Posted in | News | Electronics

New Piezoelectric Material Demonstrates Superior Performance

Teijin, the company specializing in high performance fibers and Kansai University in Japan have jointly developed a new piezoelectric material derived from polylactic acid that exhibits exceptional piezoelectric properties.

The transparent, flexible material is the result of collaboration between the New Films Development Division of Tejin and Professor Yoshiro Tajitsu from Kansai University’s Faculty of Engineering Science.

Piezoelectric effect is the phenomenon observed in certain materials in which strain generated by application of pressure is converted into proportional electric power. Such materials usually find application in vibration or impact sensors. The inverse piezoelectric effect, which is the reverse phenomenon in which applied electric power generates distortion, is employed in ultrasonic transducers, amplifiers and actuators. Lead zirconate titanate (PZT) is the most commonly used piezoelectric material. The new material supersedes PZT in terms of piezoelectric performance and apart from being environmentally friendly, could be the basis for the development of bigger, lightweight devices previously difficult to devise. The manufacturing method for the new material involves simple coextrusion technique that involves alternating lamination of films of two types of polylactic acid, namely, optical isomer poly-D-lactic acid (PDLA) and poly-L-lactic acid (PLLA). The piezoelectric motions demonstrated by the PDLA and PLLA films when subject to electric fields of the same orientation are in opposite directions. Aligning the two piezoelectric motions in the same direction is achieved by introducing alternate positive and negative electrodes between the two types of films. Research revealed that piezoelectricity of the new material is enhanced drastically with level of material purity. The material has the distinction of being the world’s first multilayer, binary blended PLA film demonstrating excellent piezoelectric effects.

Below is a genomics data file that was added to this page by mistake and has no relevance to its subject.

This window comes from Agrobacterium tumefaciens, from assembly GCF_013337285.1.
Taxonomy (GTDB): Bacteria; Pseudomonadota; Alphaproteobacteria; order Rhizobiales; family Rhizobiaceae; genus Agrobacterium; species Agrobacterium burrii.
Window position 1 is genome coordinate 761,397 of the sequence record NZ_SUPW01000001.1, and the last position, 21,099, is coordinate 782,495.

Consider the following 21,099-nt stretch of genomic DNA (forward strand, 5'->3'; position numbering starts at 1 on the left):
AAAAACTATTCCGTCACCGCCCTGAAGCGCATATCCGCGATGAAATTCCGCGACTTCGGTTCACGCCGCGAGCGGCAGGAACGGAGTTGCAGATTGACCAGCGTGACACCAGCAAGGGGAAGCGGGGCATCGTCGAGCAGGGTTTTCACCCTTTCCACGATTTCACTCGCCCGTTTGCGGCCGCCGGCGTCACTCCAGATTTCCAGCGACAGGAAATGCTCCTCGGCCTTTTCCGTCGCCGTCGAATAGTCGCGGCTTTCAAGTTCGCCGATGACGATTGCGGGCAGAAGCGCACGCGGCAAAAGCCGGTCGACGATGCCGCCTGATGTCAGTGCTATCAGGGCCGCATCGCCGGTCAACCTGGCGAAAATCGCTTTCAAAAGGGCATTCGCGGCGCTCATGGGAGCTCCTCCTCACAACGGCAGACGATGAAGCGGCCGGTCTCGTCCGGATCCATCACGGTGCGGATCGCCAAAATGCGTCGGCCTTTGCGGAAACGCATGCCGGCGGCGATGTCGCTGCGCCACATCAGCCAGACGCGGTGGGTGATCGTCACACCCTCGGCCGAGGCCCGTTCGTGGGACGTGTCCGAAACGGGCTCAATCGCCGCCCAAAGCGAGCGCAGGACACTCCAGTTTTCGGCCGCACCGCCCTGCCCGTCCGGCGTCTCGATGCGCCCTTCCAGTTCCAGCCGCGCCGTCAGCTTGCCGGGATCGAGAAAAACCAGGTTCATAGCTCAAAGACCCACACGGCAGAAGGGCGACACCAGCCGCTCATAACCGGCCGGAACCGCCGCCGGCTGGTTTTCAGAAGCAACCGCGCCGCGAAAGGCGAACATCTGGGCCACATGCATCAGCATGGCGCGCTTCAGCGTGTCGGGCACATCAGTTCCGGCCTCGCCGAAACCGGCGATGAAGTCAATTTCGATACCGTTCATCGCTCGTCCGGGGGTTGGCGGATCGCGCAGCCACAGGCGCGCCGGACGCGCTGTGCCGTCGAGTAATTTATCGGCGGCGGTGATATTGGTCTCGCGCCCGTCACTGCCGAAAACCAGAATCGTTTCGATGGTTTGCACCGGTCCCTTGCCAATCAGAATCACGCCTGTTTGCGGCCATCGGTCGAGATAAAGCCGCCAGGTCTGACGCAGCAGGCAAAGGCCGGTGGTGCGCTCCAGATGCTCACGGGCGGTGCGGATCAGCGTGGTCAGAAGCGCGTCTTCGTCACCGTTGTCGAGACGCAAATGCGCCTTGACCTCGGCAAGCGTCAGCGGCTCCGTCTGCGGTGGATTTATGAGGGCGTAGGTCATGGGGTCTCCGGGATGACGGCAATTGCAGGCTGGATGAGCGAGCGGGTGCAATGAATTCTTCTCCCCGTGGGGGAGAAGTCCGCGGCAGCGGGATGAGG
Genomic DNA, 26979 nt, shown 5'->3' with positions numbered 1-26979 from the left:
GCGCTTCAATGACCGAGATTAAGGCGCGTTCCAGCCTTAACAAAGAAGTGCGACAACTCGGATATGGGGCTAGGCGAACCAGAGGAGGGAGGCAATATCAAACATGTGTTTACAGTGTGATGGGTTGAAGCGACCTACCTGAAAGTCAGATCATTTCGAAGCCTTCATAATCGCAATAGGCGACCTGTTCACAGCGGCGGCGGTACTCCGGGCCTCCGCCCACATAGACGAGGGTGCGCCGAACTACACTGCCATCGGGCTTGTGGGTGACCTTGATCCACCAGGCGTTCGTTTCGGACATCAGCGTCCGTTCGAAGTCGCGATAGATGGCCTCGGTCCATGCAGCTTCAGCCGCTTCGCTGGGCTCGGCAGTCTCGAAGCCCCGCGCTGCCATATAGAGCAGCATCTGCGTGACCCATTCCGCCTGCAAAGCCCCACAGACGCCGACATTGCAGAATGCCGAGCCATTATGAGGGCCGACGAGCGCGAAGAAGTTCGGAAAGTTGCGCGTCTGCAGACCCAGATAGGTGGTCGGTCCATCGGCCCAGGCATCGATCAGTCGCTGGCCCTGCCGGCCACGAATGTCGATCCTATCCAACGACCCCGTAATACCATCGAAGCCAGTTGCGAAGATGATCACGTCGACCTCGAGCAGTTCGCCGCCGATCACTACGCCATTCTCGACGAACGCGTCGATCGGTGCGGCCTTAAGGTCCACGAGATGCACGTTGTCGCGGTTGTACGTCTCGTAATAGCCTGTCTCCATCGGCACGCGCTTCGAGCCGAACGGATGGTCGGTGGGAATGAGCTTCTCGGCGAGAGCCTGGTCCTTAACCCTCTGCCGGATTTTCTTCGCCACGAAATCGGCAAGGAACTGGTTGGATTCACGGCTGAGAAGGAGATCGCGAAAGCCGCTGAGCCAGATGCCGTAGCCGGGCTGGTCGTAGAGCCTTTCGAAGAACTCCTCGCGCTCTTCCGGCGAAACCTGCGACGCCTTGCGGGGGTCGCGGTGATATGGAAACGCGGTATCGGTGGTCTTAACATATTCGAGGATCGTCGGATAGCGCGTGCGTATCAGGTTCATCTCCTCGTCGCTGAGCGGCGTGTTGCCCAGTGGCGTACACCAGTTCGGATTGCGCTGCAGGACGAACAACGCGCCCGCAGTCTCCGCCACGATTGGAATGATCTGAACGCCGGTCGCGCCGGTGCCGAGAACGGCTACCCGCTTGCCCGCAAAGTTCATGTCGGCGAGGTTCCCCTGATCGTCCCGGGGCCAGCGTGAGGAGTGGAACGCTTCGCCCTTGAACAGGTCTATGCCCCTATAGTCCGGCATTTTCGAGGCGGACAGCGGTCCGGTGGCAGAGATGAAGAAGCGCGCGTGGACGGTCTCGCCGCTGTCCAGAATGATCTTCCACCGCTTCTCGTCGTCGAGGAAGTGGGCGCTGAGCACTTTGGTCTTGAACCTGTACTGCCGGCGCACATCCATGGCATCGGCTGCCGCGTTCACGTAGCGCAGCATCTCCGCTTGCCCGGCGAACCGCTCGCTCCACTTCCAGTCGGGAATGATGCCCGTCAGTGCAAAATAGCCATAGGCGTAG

Disclaimer: The views expressed here are those of the author expressed in their private capacity and do not necessarily represent the views of Limited T/A AZoNetwork the owner and operator of this website. This disclaimer forms part of the Terms and conditions of use of this website.

G.P. Thomas

Written by

G.P. Thomas

Gary graduated from the University of Manchester with a first-class honours degree in Geochemistry and a Masters in Earth Sciences. After working in the Australian mining industry, Gary decided to hang up his geology boots and turn his hand to writing. When he isn't developing topical and informative content, Gary can usually be found playing his beloved guitar, or watching Aston Villa FC snatch defeat from the jaws of victory.


Please use one of the following formats to cite this article in your essay, paper or report:

  • APA

    Teijin Limited. (2019, February 09). New Piezoelectric Material Demonstrates Superior Performance. AZoM. Retrieved on September 27, 2022 from

  • MLA

    Teijin Limited. "New Piezoelectric Material Demonstrates Superior Performance". AZoM. 27 September 2022. <>.

  • Chicago

    Teijin Limited. "New Piezoelectric Material Demonstrates Superior Performance". AZoM. (accessed September 27, 2022).

  • Harvard

    Teijin Limited. 2019. New Piezoelectric Material Demonstrates Superior Performance. AZoM, viewed 27 September 2022,

Tell Us What You Think

Do you have a review, update or anything you would like to add to this news story?

Leave your feedback
Your comment type